With the emergence of ICTs as a staple of program design, electronic platforms have been used by development practitioners for mapping conflict, crises, election violence, and a number of advocacy initiatives drawing on stakeholder input and participation. In Liberia, the practice continues in opening up a struggling concessions sector for more efficient and transparent natural resource management between the Government of Liberia’s (GOL) concession-granting entities, local communities, and international investors. Liberia’s National Concessions Portal, however, is more than just a plot of ongoing projects. The public Portal is as much a trust-building platform as it is a management tool, with the potential to rebuild confidence between public servants and the population.

 

We sat down with Amadou Thera, who’s been at the helm of implementing the larger Concessions Information Management System (CIMS) since 2014, of which the Portal is the public component. Thera began his role with IBI as a Business Process Analyst for USAID’s Governance & Economic Management Support (GEMS) Program in Liberia, continued to a role as the Implementation Specialist for the CIMS, and in addition provided GIS training to fellows in the President’s Young Professionals Program, three of whom are already working as Concessions Officers in various GOL offices.

 

Thank you again for taking the time to chat with us, Amadou. Seeing as how you’ve been with USAID-GEMS since the start of the CIMS component, I thought we’d begin with the basic concepts behind CIMS and the FlexiCadastre Portal. Can you briefly define ‘concessions’ and why natural resource and land management are such important issues to address in Liberia?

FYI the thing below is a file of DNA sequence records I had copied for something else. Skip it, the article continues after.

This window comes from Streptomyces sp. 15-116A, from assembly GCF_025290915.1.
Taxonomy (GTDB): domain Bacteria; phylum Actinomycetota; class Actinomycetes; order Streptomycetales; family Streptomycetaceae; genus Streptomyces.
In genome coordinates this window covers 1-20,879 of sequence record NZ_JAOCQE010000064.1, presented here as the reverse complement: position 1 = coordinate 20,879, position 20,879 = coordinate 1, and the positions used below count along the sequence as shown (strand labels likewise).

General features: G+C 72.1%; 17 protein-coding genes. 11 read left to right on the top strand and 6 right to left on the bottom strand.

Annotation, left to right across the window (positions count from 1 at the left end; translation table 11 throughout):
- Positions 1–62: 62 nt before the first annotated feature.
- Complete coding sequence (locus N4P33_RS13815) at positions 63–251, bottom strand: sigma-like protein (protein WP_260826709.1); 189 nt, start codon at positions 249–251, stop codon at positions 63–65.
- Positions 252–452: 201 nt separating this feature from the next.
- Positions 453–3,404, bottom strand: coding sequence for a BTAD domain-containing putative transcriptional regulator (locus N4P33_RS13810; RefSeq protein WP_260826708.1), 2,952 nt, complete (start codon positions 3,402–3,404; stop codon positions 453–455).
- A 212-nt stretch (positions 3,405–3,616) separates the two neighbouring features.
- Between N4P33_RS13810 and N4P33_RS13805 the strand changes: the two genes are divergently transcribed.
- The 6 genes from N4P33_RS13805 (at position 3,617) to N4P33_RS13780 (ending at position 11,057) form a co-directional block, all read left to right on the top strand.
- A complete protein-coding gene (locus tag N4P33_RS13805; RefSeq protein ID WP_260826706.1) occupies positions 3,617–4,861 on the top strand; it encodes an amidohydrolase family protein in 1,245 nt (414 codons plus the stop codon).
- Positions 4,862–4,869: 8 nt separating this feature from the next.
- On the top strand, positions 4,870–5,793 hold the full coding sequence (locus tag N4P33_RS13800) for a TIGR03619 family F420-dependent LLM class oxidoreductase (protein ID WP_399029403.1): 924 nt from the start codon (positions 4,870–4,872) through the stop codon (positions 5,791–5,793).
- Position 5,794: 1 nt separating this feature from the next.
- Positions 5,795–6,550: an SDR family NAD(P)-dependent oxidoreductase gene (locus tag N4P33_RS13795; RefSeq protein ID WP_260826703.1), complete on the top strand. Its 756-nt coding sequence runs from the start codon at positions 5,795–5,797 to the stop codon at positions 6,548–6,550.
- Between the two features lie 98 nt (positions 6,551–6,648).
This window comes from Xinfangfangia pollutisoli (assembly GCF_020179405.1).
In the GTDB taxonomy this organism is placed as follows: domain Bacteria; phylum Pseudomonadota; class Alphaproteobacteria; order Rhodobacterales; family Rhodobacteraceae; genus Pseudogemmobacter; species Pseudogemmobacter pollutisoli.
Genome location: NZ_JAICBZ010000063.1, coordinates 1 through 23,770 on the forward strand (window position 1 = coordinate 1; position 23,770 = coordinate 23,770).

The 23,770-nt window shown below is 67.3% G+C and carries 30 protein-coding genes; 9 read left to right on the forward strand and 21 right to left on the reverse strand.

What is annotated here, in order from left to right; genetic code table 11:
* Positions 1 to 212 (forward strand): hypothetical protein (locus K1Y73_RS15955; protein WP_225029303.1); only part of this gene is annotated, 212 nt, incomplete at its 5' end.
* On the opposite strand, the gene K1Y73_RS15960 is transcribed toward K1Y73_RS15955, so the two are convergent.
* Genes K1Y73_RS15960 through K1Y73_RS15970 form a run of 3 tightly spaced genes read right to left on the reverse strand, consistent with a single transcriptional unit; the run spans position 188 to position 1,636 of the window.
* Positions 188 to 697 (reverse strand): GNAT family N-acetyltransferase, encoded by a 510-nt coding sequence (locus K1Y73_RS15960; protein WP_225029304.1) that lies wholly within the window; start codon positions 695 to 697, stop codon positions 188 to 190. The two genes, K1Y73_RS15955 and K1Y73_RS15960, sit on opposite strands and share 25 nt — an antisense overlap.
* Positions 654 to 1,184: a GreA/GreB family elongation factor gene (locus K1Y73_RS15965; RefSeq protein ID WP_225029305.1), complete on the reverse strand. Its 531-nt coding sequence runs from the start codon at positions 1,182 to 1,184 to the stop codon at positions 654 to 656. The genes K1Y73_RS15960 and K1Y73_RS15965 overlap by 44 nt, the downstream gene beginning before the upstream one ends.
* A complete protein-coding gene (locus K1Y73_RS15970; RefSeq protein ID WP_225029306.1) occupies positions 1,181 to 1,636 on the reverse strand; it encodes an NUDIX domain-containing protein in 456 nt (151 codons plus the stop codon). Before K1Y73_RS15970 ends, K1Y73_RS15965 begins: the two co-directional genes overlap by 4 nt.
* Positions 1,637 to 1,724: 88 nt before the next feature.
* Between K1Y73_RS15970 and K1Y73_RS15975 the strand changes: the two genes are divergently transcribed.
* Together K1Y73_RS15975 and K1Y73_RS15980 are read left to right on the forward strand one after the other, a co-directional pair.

Amadou Thera: Concessions – specifically natural resource concessions – are large land parcels that the government leases to investors, or “concessionaires” for, first of all, exploration for a specific natural resource on specific terms and conditions. Then after that, for exploitation of this natural resource. So you have mining, forest, oil and gas, and agriculture concessions. For each concession, you have a land parcel with a known area, a start date for the concession, different terms and conditions. Then you have the end date and the obligations that come with it. So that’s briefly, a general definition for concessions, especially in the context of Liberia.

 

As for land management, the most important reason to manage land is to avoid conflict. As you probably know, many of the conflicts in Africa are related somehow to land issues. Firstly, you have conflicts between communities that can certainly arise from land issues. Secondly, you have conflicts between communities and concessionaries as well. Many times when a concessionaire is granted land, they go to the local communities without them being informed beforehand. You see a lot of conflicts arise like this. Lastly, there is conflict between government agencies. For instance, the mining and environmental entities compete for protected areas. The primary point is to avoid conflict and bring stability – I think that’s the major thing.

 

For more on the CIMS, please check out the rest of our interview with Amadou Thera at IBI's Newsroom